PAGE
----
Body metaphor

Randy Alcorn posts an excerpt from Philip D. Kenneson’s Life On The Vine: Cultivating the Fruit of the Spirit in Christian Community (Downer’s Grove, IL: InterVarsity Press, 1999). I agree that we should probably all spend some time thinking a bit about what Kenneson says here:

This [the church as a body] is only one important lesson that reflecting on the metaphor of the church as the body of Christ might teach us. Given the rampant individualism that pervades much congregational life, the contemporary church in this country would do well to reflect seriously on this metaphor. For example:

Bodies are wrongly understood if their parts are considered to be in some way more fundamental than the body itself. The parts exist to serve the well-being of the entire body, a well-being in which each part participates and facilitates to the extent that it looks beyond its own immediate welfare.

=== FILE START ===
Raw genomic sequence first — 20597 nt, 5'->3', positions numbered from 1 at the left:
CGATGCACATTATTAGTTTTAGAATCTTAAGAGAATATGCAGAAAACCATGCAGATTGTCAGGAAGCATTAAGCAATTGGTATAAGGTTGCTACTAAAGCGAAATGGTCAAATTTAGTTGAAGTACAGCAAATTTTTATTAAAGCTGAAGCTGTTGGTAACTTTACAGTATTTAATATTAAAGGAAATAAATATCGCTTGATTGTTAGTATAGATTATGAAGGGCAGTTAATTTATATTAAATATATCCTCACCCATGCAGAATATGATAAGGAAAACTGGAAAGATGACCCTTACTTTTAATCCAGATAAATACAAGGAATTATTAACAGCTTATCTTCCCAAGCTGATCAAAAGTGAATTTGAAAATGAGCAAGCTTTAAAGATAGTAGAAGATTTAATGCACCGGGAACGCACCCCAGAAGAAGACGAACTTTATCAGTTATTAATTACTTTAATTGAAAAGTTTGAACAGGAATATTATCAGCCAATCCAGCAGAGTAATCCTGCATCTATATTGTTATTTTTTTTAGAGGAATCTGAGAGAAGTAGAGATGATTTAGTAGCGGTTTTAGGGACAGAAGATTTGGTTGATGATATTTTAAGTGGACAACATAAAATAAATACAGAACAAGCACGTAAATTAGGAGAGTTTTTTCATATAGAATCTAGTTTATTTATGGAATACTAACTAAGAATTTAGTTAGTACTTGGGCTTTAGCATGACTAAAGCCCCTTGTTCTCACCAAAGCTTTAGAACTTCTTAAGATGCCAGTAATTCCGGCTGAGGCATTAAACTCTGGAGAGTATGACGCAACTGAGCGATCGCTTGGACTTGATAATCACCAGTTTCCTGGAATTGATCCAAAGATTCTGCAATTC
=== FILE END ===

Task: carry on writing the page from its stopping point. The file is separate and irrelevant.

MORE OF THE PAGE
Bodies are wrongly understood if they are regarded as conglomerates of parts that have their own integrity apart from the body. No one would mistake a severed finger on the sidewalk for a body. Such a condition is not only a problem for the part but a problem for the entire body.

Bodies are wrongly understood if their parts are considered to have unmediated access to the head. Each body part facilitates and participates in vital connections to the head, yet none can sustain this connection to the head alone.

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